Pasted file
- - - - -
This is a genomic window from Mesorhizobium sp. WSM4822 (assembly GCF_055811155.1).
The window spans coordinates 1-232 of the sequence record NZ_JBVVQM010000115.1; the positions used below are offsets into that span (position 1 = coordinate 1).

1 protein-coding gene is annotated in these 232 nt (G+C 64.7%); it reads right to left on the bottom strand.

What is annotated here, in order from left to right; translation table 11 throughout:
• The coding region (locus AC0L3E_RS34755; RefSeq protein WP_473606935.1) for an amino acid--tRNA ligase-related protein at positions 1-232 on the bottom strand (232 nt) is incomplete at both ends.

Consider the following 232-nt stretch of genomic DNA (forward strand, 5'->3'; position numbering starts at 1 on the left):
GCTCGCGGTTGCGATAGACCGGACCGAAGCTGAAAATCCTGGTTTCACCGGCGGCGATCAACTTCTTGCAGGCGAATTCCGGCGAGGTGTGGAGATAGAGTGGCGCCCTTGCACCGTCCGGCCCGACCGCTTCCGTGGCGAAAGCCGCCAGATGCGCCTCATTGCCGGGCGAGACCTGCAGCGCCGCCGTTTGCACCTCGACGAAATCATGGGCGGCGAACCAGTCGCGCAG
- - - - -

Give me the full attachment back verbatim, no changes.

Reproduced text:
This is a genomic window from Mesorhizobium sp. WSM4822 (assembly GCF_055811155.1).
The window spans coordinates 1-232 of the sequence record NZ_JBVVQM010000115.1; the positions used below are offsets into that span (position 1 = coordinate 1).

1 protein-coding gene is annotated in these 232 nt (G+C 64.7%); it reads right to left on the bottom strand.

What is annotated here, in order from left to right; translation table 11 throughout:
• The coding region (locus AC0L3E_RS34755; RefSeq protein WP_473606935.1) for an amino acid--tRNA ligase-related protein at positions 1-232 on the bottom strand (232 nt) is incomplete at both ends.

Consider the following 232-nt stretch of genomic DNA (forward strand, 5'->3'; position numbering starts at 1 on the left):
GCTCGCGGTTGCGATAGACCGGACCGAAGCTGAAAATCCTGGTTTCACCGGCGGCGATCAACTTCTTGCAGGCGAATTCCGGCGAGGTGTGGAGATAGAGTGGCGCCCTTGCACCGTCCGGCCCGACCGCTTCCGTGGCGAAAGCCGCCAGATGCGCCTCATTGCCGGGCGAGACCTGCAGCGCCGCCGTTTGCACCTCGACGAAATCATGGGCGGCGAACCAGTCGCGCAG